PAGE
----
JOURNAL ARTICLE

Ankylosing spondylitis and nonradiographic axial spondyloarthritis: part of a common spectrum or distinct diseases?

Dinny Wallis, Nigil Haroon, Renise Ayearst, Adele Carty, Robert D Inman
Journal of Rheumatology 2013, 40 (12): 2038-41
24187102

OBJECTIVE: To investigate the features of ankylosing spondylitis (AS) and nonradiographic axial spondyloarthritis (nr-axSpA) in a Canadian cohort of 639 patients with AS and 73 patients with nr-axSpA.

METHODS: Clinical and laboratory data were compared for patients with AS and nr-axSpA enrolled in a longitudinal SpA cohort.

RESULTS: The proportion of male patients was higher in AS than in nr-axSpA (76.2% vs 47.9%; p < 0.0001). There was no difference in the presence of HLA-B27 between AS (78.9%) and nr-axSpA (72.5%) patients, nor in age at the time of diagnosis, although AS patients were younger at the time of symptom onset (23.9 yrs vs 26.4 yrs; p = 0.03). Disease duration at the time of last clinic visit was longer for AS than for nr-axSpA patients (17.7 yrs vs 12.1 yrs; p = 0.0002). Acute-phase reactants were higher in AS than in nr-axSpA (C-reactive protein 11.4 vs 5.2, p < 0.0001; erythrocyte sedimentation rate 13.7 vs 9.9, p = 0.02). The Bath Ankylosing Spondylitis Metrology Index was higher in patients with AS (2.84 vs 1.35, p < 0.0001).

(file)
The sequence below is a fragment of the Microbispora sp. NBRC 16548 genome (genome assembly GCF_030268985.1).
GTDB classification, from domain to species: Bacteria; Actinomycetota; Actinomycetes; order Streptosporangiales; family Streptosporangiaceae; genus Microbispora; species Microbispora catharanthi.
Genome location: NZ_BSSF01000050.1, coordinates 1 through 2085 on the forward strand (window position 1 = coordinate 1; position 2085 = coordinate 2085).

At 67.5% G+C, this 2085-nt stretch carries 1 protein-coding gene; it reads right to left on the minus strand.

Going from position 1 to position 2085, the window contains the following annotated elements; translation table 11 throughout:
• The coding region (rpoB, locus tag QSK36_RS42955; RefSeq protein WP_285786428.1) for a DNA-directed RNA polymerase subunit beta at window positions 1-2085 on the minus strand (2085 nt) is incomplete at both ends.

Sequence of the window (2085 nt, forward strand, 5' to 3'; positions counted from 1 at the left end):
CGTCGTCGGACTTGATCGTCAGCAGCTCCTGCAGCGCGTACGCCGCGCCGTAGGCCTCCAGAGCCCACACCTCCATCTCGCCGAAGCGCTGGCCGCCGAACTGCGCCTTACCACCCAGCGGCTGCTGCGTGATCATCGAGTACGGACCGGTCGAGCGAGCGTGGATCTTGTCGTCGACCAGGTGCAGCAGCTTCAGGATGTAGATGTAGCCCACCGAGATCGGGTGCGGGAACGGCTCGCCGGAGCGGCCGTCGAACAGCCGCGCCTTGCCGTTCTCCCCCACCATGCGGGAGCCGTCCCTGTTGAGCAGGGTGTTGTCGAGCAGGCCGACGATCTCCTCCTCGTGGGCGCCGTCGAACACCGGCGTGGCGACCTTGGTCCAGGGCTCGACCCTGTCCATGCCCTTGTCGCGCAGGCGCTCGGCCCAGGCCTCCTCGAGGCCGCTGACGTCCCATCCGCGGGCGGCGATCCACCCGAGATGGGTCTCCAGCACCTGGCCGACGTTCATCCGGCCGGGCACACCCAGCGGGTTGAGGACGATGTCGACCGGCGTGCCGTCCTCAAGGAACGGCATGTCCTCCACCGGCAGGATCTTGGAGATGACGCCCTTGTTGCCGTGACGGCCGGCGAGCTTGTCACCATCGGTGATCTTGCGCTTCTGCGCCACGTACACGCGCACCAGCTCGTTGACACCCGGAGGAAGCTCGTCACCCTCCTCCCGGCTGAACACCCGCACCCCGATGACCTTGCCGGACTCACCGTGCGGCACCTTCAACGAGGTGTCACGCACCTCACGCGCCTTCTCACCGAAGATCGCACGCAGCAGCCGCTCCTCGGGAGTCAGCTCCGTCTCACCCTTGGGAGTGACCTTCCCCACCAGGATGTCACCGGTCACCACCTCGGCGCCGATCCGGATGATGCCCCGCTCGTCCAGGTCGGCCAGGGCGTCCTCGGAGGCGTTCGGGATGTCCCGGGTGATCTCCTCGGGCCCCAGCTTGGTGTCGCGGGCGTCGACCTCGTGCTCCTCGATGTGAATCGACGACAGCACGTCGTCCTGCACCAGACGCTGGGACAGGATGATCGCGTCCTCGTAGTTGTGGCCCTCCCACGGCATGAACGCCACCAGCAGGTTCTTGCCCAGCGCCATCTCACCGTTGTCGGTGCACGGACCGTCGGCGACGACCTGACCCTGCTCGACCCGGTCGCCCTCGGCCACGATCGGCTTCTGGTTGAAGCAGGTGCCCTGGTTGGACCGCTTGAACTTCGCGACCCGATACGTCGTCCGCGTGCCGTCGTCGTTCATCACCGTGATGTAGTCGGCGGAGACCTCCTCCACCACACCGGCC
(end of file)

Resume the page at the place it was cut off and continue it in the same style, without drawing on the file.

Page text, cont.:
CONCLUSION: Patients with nr-axSpA were more likely to be female and to have lower inflammatory markers than patients with AS. When restricted to female patients only, acute-phase reactants did not differ significantly between AS and nr-axSpA. The evidence provides indirect support for the concept that nr-axSpA may represent an early form of AS, but that also has features of a distinct disease entity with significant burden of symptoms.

Full Text Links

Find Full Text Links for this Article

Discussion

You are not logged in. Sign Up or Log In to join the discussion.

Related Papers

Remove bar
Read by QxMD icon Read
24187102
×

Save your favorite articles in one place with a free QxMD account.

×

Search Tips

Use Boolean operators: AND/OR

diabetic AND foot
diabetes OR diabetic

Exclude a word using the 'minus' sign

Virchow -triad

Use Parentheses

water AND (cup OR glass)

Add an asterisk (*) at end of a word to include word stems

Neuro* will search for Neurology, Neuroscientist, Neurological, and so on

Use quotes to search for an exact phrase

"primary prevention of cancer"
(heart or cardiac or cardio*) AND arrest -"American Heart Association"